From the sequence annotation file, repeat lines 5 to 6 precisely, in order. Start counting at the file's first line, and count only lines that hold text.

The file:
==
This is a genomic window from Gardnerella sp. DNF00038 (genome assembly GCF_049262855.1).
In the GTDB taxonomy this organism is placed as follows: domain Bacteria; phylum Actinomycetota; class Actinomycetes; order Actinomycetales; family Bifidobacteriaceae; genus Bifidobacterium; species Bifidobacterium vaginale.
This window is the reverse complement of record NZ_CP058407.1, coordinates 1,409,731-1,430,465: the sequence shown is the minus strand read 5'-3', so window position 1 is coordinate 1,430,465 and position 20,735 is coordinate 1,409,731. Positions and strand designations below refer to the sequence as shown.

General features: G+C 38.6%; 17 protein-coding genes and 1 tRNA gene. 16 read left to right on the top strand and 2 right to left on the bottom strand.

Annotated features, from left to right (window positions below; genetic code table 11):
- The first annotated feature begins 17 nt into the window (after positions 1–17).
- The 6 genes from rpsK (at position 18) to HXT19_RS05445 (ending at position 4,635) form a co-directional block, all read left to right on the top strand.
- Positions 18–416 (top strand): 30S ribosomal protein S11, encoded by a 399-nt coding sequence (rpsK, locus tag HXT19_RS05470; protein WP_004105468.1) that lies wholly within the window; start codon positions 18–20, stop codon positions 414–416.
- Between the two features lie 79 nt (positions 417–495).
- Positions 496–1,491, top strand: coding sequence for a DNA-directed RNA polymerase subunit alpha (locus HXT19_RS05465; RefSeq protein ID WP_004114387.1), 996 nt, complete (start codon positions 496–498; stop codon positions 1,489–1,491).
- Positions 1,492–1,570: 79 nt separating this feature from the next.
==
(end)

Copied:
Annotated features, from left to right (window positions below; genetic code table 11):
- The first annotated feature begins 17 nt into the window (after positions 1–17).